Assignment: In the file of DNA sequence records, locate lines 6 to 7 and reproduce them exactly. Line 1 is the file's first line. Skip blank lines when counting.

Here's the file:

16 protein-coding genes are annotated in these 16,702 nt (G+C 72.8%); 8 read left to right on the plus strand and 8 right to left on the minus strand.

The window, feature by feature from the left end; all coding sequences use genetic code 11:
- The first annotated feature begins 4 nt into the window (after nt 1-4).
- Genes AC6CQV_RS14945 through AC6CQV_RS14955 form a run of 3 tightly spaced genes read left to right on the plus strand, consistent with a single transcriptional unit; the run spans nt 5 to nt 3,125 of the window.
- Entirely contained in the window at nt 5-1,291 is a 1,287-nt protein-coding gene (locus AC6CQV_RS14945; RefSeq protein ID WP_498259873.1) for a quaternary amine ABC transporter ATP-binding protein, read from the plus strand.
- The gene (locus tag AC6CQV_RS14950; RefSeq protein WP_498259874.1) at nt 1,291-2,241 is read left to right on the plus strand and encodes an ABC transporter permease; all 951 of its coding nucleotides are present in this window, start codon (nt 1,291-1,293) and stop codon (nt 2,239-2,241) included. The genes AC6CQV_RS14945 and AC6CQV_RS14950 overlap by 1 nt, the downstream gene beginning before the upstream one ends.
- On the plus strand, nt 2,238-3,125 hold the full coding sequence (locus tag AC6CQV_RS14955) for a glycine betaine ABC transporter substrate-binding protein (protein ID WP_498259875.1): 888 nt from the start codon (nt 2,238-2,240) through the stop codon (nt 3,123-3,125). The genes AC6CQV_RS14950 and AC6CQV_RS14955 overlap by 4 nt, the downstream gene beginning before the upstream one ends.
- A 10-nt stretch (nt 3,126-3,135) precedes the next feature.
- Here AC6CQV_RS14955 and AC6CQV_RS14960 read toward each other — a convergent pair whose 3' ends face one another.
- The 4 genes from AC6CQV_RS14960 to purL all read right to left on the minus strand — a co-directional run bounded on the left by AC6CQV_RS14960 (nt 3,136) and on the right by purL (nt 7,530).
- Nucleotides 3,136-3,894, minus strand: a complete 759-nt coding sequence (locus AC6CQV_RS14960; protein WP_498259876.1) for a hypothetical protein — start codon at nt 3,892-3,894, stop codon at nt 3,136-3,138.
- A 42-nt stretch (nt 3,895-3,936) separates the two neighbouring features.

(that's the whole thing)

- The gene (locus tag AC6CQV_RS14950; RefSeq protein WP_498259874.1) at nt 1,291-2,241 is read left to right on the plus strand and encodes an ABC transporter permease; all 951 of its coding nucleotides are present in this window, start codon (nt 1,291-1,293) and stop codon (nt 2,239-2,241) included. The genes AC6CQV_RS14945 and AC6CQV_RS14950 overlap by 1 nt, the downstream gene beginning before the upstream one ends.
- On the plus strand, nt 2,238-3,125 hold the full coding sequence (locus tag AC6CQV_RS14955) for a glycine betaine ABC transporter substrate-binding protein (protein ID WP_498259875.1): 888 nt from the start codon (nt 2,238-2,240) through the stop codon (nt 3,123-3,125). The genes AC6CQV_RS14950 and AC6CQV_RS14955 overlap by 4 nt, the downstream gene beginning before the upstream one ends.